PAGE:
Here at Babson College we don’t define ourselves by our place in the rankings. We know who we are — the premiere provider of entrepreneurial education in the world — and focus incessantly on finding ways to get better at it. That being said we do like it when rankings come out and we’re way up high.

During this last week the Babson College undergraduate program was recognized by two different organizations:

US News
We were ranked #1 for entrepreneurship for the 17th consecutive time by U.S News & World Report; here is their list of top entrepreneurial schools. We were also ranked #34 overall in business education.
PayScale
PayScale determined, through an analysis of 1.4 million college alumni, that our graduates are #5 in the overall rankings of college graduates when looking at median mid-career salaries.

I have two different kinds of reactions to these two, but I am happy to celebrate both. The first one is based on our reputation among deans and senior faculty. It is always nice to have a good reputation among our peers but, to be honest, this is a secondary measure of our effectiveness at educating students. Again, it’s better to have a good reputation than otherwise but we’re not going to do anything different with our students one way or the other because of the results of this particular survey.

The second report requires a bit more nuanced interpretation. The top schools in this list (here is PayScale’s entire list) produce graduates who are all prepared to contribute to the working world and who, by mid-career, are quite well compensated. This survey includes all types of schools from all over the economic and geographic landscape. I’m guessing that much of the survey results reflect the types of jobs and careers that graduates pursue. But, of course, students pick school partly based on the types of careers that previous graduates of that school have gone into. If I were looking to choose a school to attend, I wouldn’t base my decision solely on this survey, especially if I were looking at many different types of schools. (Think of comparing the U.S. Naval Academy at #2, Babson at #5, and Cal/Berkeley at #20. Lots of other variables are more important than this one when choosing among these disparate schools.) However, when looking at schools that are relatively similar, the information captured by the analysis done in this report would be of significantly more interest. In short, it is nice — and quite good for our graduates — to be ranked so highly and I hope we continue to be found in such a place.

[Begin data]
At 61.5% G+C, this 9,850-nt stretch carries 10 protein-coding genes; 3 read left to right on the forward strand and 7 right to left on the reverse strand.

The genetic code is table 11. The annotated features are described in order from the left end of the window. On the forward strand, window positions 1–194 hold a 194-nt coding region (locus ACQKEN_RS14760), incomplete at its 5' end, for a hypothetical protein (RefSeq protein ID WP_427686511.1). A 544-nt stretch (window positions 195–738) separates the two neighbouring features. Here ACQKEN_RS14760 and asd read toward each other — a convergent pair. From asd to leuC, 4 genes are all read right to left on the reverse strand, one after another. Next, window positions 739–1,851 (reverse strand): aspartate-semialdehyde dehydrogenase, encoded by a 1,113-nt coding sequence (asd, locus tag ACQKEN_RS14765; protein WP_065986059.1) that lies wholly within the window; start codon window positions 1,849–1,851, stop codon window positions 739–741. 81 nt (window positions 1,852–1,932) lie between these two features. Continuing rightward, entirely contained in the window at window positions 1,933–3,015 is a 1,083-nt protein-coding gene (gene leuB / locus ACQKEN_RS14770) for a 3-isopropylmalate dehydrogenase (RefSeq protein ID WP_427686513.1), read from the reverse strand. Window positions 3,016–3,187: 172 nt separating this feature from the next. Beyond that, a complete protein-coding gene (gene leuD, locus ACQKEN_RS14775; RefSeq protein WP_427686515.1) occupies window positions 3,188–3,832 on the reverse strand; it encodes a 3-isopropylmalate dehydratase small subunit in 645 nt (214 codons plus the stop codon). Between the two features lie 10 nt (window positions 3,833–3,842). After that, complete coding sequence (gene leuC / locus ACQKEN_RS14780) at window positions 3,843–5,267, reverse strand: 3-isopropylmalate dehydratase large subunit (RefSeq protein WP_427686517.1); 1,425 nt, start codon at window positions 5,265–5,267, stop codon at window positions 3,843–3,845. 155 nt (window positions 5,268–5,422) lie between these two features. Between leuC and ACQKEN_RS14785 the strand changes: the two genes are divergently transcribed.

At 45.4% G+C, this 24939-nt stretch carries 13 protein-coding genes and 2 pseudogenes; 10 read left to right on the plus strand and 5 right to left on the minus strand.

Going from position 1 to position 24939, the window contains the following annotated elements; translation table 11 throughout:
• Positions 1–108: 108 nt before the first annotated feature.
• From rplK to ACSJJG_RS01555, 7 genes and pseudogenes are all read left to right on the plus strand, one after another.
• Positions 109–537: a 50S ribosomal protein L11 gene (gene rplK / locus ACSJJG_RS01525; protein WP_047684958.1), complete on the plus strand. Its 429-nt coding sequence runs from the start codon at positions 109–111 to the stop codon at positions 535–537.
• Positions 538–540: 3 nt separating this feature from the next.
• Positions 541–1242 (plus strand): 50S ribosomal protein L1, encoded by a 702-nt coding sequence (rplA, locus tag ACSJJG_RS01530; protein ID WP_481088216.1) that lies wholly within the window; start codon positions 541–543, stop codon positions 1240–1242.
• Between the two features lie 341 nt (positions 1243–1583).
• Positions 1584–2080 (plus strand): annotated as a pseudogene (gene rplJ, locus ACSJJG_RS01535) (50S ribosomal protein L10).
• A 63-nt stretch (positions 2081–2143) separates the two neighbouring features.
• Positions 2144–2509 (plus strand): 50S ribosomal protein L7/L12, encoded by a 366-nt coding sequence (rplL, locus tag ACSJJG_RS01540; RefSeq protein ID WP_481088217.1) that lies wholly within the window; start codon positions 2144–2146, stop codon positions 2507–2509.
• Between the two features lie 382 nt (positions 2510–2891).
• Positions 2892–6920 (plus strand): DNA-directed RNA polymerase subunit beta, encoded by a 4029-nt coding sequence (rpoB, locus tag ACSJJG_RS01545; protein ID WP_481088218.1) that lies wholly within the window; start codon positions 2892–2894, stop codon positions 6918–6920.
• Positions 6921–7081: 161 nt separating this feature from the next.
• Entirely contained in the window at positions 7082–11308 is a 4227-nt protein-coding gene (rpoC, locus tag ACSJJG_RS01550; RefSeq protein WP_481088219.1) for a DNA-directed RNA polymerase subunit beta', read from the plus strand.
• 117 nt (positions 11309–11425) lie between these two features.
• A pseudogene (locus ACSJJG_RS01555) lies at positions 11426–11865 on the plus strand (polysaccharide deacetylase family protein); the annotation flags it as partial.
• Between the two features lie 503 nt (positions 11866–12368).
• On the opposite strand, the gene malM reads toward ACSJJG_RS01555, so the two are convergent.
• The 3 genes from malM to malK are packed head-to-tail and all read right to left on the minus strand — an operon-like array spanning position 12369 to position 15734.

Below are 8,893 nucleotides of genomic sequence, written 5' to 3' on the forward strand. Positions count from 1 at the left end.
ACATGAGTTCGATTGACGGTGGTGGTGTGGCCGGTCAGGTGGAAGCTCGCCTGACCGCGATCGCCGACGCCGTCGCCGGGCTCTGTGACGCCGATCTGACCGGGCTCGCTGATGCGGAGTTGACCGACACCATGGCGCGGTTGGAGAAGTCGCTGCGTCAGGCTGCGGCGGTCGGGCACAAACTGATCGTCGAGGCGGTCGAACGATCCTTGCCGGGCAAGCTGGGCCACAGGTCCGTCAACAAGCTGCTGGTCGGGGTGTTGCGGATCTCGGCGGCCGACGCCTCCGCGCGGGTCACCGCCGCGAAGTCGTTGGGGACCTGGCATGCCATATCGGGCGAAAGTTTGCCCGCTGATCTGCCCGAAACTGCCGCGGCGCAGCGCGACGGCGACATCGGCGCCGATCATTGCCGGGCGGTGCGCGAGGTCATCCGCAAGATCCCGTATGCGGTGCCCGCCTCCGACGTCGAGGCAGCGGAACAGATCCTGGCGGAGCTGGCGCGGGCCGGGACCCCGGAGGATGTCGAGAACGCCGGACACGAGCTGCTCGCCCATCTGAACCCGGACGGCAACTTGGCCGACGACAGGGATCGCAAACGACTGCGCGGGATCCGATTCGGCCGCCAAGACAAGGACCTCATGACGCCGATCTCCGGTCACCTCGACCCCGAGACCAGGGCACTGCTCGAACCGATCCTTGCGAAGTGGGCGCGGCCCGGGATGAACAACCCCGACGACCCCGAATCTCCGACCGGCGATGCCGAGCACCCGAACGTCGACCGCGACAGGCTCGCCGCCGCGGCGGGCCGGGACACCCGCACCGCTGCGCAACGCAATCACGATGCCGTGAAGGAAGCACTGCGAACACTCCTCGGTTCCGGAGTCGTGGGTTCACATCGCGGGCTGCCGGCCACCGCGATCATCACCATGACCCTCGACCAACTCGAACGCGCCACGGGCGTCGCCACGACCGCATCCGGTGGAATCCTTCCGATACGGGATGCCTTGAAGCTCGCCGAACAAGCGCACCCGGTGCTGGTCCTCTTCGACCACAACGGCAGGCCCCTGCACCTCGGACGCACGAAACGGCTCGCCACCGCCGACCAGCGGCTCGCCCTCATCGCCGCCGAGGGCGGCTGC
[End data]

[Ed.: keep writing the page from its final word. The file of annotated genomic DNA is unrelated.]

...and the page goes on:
You can bet that we follow all of the rankings in which we appear quite carefully. However, you can be equally sure that we are more concerned with hiring the best faculty, designing the best curriculum, coordinating and delivering the best co-curricular experiences, selecting the best & most diverse student body, and looking for the best organizational partners for our graduates. It is these efforts that will enable us to maintain high rankings in the long run.